children in a four-child family will be daughters?
The first step is to state that the approximate probability
that a single birth will produce a daughter is 50-50 (1 in 2).
This estimate is not strictly correct, because there are roughly
106 male children born to each 100 female children. But the
approximation is close enough for most purposes, and the 50-50
split simplifies the job considerably. (Such "false"
approximations are part of the everyday work of the scientist.
The appropriate question is not whether or not a statement is
"only" an approximation, but whether or not it is a good enough
approximation for your purposes.)
The probability that a fair coin will turn up heads is .50
or 50-50, close to the probability of having a daughter.
Therefore, flip a coin in groups of four flips, and count how
often three of the flips produce heads. (You must decide in
advance whether three heads means three girls or three boys.) It
is as simple as that.
In resampling estimation it is of the highest importance to
work in a careful, step-by-step fashion - to write down the steps
in the estimation, and then to do the experiments just as
described in the steps. Here are a set of steps that will lead
to a correct answer about the probability of getting three
daughters among four children:
Step 1. Using coins, let "heads" equal "boy" and "tails"
equal "girl."
Step 2. Throw four coins.
Step 3. Examine whether the four coins fall with exactly
three tails up. If so, write "yes" on a record sheet; otherwise
write "no."
Step 4. Repeat step 2 perhaps two hundred times.
Step 5. Count the proportion "yes." This proportion is an
estimate of the probability of obtaining exactly 3 daughters in 4
children.
The first few experimental trials might appear in the record
sheet as follows:
Number of Tails Yes or No
1 No
0 No
3 Yes
2 No
1 No
2 No
. .
. .
. .
The probability of getting three daughters in four births
could also be found with a deck of cards, a random number table,
a die, or with RESAMPLING STATS. For example, half the cards in
a deck are black, so the probability of getting a black card
("daughter") from a full deck is 1 in 2. Therefore, deal a card,
record "daughter" or "son," replace the card, shuffle, deal
again, and so forth for 200 sets of four cards. Then count the
proportion of groups of four cards in which you got four
daughters.
A RESAMPLING STATS computer solution to the "3Girls" problem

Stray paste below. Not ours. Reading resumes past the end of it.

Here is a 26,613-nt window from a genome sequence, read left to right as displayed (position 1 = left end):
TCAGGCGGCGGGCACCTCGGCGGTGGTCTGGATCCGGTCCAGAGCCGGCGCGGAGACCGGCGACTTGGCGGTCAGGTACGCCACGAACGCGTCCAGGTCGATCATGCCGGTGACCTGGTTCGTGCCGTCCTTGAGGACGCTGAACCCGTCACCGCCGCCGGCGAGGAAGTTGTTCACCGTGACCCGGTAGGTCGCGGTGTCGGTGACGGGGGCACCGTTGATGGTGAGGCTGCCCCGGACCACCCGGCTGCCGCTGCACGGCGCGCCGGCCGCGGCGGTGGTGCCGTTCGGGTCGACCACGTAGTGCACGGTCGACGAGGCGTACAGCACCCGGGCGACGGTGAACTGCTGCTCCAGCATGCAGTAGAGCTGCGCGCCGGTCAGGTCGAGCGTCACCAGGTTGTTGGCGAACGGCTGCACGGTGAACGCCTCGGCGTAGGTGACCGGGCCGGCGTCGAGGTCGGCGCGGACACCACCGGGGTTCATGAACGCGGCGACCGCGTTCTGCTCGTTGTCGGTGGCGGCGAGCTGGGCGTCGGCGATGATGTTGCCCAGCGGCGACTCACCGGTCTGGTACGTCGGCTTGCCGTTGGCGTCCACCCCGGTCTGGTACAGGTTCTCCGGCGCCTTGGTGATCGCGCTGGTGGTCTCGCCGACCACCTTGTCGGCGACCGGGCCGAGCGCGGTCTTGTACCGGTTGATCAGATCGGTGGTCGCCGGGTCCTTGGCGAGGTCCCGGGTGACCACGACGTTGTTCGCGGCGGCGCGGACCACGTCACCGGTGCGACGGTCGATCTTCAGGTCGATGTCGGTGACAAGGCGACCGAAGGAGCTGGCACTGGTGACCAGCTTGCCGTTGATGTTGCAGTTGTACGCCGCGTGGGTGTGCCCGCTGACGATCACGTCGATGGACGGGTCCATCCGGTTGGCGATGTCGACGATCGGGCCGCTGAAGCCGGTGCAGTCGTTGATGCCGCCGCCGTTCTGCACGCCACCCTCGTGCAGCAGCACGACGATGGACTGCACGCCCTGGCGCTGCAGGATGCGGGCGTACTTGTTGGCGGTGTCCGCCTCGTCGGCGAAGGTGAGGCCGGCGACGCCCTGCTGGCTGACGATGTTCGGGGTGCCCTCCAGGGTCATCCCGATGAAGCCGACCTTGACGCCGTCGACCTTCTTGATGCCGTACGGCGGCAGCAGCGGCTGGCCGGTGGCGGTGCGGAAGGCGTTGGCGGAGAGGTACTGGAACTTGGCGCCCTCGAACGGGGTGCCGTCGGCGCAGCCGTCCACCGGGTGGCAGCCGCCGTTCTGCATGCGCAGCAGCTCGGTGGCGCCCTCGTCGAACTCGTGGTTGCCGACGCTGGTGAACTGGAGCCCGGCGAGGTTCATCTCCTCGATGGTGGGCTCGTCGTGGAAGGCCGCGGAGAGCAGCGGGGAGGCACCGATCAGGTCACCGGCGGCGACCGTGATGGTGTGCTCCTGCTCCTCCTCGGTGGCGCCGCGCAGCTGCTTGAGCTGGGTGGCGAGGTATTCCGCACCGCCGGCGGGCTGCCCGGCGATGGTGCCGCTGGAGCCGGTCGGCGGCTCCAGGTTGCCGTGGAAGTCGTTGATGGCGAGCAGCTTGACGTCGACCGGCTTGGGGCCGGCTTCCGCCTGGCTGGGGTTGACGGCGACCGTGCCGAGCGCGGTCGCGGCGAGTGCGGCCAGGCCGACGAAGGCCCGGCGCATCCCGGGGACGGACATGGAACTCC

mimics the above steps:
REPEAT 1000 Do 1000 trials
GENERATE 4 1,2 A Generate 4 numbers at random, either 1 or 2.
This is analogous to flipping a coin 4 times to
generate 4 heads or tails. We keep these numbers in A,
letting "1" represent girls.
COUNT A = 1 B Count the number of girls and put the result in B.
SCORE B Z Keep track of each trial result in Z.
END End this trial, repeat the experiment until 1000 trials are
complete, then proceed.
COUNT Z = 3 K Count the number of experiments where we got
exactly 3 girls, and put this result in K.
DIVIDE K 1000 KK Convert to a proportion.
PRINT KK Print the results.
Notice that the procedure outlined in the steps above would
have been different (though almost identical) if we asked about
the probability of three or more daughters rather than exactly
three daughters among four children. For three or more daughters
we would have scored "yes" on our scorekeeping pad for either
three or four heads, rather than for just three heads.
Likewise, in the computer solution we would have used the command
"Count Z >= 3 K."
It is important that, in this case, in contrast to what we
did in Example 6-1 (the introductory poker example), the card is
replaced each time so that each card is dealt from a full deck.
This method is known as sampling with replacement. One samples
with replacement whenever the successive events are independent;
in this case we assume that the chance of having a daughter
remains the same (1 girl in 2 births) no matter what sex the
previous births were [2]. But, if the first card dealt is black
and would not be replaced, the chance of the second card being
black would no longer be 26 in 52 (.50), but rather 25 in 51
(.49), if the first three cards are black and would not be
replaced, the chances of the fourth card's being black would sink
to 23 in 49 (.47).
To push the illustration further, consider what would happen
if we used a deck of only six cards, half (3 of 6) black and half
(3 of 6) red, instead of a deck of 52 cards. If the chosen card
is replaced each time, the 6-card deck produces the same results
as a 52-card deck; in fact, a two-card deck would do as well.
But, if the sampling is done without replacement, it is
impossible to obtain 4 "daughters" with the 6-card deck because
there are only 3 "daughters" in the deck. To repeat, then,
whenever you want to estimate the probability of some series of
events where each event is independent of the other, you must
sample with replacement.
REFERENCES
Simon, Julian L., Atkinson, David T., and Shevokas, Carolyn,
"Probability and Statistics: Experimental Results of a Radically
Different Teaching Method", American Mathematical Monthly, vol.
83, no. 9, Nov. 1976, pp. 733-739.
Simon, Julian L. and Peter C. Bruce, "Evaluations of
Teaching Introductory Statistics via Resampling", xerox, 1995.
The Washington Post, September 12, 1995, "Brain Teaser or
No-Brainer", no author, p. D5